A Tale of Two Cities By Charles Dickens Book 2: Chapter 19 - An Opinion

"Now, my dear Manette,"said Mr. Lorry, at length, in his most considerate and most affectionate way, "I am a mere man of business, and unfit to cope with such intricate and difficult matters. I do not possess the kind of information necessary; I do not possess the kind of intelligence; I want guiding. There is no man in this world on whom I could so rely for right guidance, as on you. Tell me, how does this relapse come about? Is there danger of another? Could a repetition of it be prevented? How should a repetition of it be treated? How does it come about at all? What can I do for my friend? No man ever can have been more desirous in his heart to serve a friend, than I am to serve mine, if I knew how.

"But I don't know how to originate, in such a case. If your sagacity, knowledge, and experience, could put me on the right track, I might be able to do so much; unenlightened and undirected, I can do so little. Pray discuss it with me; pray enable me to see it a little more clearly, and teach me how to be a little more useful."

Doctor Manette sat meditating after these earnest words were spoken, and Mr. Lorry did not press him.

"I think it probable,"said the Doctor, breaking silence with an effort, "that the relapse you have described, my dear friend, was not quite unforeseen by its subject."

"Was it dreaded by him?"Mr. Lorry ventured to ask.

"Very much."He said it with an involuntary shudder.

"You have no idea how such an apprehension weighs on the sufferer's mind, and how difficult — how almost impossible — it is, for him to force himself to utter a word upon the topic that oppresses him."

"Would he,"asked Mr. Lorry, "be sensibly relieved if he could prevail upon himself to impart that secret brooding to any one, when it is on him?"

"I think so. But it is, as I have told you, next to impossible. I even believe it — in some cases — to be quite impossible."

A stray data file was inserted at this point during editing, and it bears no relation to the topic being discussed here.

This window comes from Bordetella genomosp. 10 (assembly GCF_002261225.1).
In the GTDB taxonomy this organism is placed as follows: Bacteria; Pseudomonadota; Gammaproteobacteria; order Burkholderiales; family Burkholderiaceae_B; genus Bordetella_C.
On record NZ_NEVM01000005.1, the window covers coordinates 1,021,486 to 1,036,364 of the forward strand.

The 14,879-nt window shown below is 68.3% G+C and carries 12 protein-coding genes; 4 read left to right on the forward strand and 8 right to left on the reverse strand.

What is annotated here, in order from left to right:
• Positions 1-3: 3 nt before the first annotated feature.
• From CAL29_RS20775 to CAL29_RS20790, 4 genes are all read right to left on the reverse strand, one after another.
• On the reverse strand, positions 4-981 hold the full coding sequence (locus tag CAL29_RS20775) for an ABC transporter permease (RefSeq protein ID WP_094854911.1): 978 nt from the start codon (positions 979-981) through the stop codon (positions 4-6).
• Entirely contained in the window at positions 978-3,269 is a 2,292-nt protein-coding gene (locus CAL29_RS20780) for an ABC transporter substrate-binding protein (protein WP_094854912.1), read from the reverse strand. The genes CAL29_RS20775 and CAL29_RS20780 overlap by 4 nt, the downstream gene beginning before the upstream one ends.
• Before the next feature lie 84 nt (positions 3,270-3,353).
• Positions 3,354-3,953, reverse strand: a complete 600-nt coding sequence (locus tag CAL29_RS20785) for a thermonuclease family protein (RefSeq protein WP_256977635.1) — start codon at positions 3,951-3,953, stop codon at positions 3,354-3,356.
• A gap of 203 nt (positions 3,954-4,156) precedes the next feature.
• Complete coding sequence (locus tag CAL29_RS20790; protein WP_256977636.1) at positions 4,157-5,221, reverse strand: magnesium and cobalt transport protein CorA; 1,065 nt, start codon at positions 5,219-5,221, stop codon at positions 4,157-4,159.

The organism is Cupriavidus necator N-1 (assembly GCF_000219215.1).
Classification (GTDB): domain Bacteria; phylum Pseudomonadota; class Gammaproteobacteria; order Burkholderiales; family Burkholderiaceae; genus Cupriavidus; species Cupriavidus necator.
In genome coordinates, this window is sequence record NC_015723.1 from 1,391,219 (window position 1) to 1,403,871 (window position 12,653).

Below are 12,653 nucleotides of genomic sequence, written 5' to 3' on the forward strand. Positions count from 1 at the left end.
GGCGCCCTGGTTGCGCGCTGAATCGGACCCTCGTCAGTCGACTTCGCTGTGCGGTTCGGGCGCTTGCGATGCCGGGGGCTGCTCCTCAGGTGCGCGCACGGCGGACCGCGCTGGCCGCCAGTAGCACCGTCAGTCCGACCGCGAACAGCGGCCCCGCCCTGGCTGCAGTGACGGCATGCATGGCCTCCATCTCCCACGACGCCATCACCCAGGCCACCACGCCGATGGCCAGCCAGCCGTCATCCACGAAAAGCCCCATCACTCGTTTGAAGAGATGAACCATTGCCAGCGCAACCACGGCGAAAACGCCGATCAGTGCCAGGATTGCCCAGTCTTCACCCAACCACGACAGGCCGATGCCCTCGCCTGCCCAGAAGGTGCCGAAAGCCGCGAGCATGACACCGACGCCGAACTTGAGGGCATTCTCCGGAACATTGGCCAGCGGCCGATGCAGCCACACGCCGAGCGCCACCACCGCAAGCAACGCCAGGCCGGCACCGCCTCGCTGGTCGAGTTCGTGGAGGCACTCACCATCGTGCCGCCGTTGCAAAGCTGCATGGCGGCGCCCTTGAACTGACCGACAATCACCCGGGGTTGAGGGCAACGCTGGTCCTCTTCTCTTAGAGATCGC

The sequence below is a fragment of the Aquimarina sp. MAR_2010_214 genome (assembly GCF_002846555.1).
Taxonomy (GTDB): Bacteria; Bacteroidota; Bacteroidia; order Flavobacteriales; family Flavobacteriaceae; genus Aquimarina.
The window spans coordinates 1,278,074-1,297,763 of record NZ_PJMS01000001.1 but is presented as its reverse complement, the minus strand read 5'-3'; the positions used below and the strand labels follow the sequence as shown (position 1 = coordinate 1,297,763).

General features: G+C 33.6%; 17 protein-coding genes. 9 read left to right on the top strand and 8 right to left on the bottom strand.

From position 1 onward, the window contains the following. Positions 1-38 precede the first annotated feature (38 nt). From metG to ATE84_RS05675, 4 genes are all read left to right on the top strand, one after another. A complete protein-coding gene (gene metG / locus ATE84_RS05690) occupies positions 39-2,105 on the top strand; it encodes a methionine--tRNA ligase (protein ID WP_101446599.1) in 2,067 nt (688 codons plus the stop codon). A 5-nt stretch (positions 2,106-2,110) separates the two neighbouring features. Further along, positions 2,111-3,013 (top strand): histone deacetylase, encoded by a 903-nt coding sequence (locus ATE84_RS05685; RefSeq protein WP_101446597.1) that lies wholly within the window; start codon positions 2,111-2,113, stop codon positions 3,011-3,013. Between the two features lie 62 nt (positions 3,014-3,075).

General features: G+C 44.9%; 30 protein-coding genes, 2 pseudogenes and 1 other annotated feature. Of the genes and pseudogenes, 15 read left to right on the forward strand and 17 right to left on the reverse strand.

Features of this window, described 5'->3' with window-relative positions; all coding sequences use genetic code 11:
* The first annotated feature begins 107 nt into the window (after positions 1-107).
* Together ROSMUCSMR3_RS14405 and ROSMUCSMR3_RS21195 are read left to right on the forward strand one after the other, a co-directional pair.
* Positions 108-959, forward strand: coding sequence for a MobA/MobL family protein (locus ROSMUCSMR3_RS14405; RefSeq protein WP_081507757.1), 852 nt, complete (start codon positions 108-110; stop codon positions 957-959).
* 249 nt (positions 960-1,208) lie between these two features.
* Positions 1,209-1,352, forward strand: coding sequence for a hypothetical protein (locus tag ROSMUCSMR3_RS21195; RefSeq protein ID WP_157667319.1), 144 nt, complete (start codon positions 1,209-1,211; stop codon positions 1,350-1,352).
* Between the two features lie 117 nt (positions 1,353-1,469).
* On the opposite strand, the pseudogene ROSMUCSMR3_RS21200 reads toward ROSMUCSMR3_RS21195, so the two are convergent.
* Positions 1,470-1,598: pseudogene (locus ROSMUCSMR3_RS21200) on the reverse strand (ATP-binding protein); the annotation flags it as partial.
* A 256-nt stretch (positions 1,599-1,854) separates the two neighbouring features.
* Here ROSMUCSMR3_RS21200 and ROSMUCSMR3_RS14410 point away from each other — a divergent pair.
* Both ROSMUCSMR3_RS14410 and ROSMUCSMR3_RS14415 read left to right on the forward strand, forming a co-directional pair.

"Now,"said Mr. Lorry, gently laying his hand on the Doctor's arm again, after a short silence on both sides, "to what would you refer this attack?"

"I believe,"returned Doctor Manette, "that there had been a strong and extraordinary revival of the train of thought and remembrance that was the first cause of the malady. Some intense associations of a most distressing nature were vividly recalled, I think. It is probable that there had long been a dread lurking in his mind, that those associations would be recalled — say, under certain circumstances — say, on a particular occasion. He tried to prepare himself in vain; perhaps the effort to prepare himself made him less able to bear it."

"Would he remember what took place in the relapse?"asked Mr. Lorry, with natural hesitation.

The Doctor looked desolately round the room, shook his head, and answered, in a low voice, "Not at all."

"Now, as to the future,"hinted Mr. Lorry.

"As to the future,"said the Doctor, recovering firmness, "I should have great hope. As it pleased Heaven in its mercy to restore him so soon, I should have great hope. He, yielding under the pressure of a complicated something, long dreaded and long vaguely foreseen and contended against, and recovering after the cloud had burst and passed, I should hope that the worst was over."

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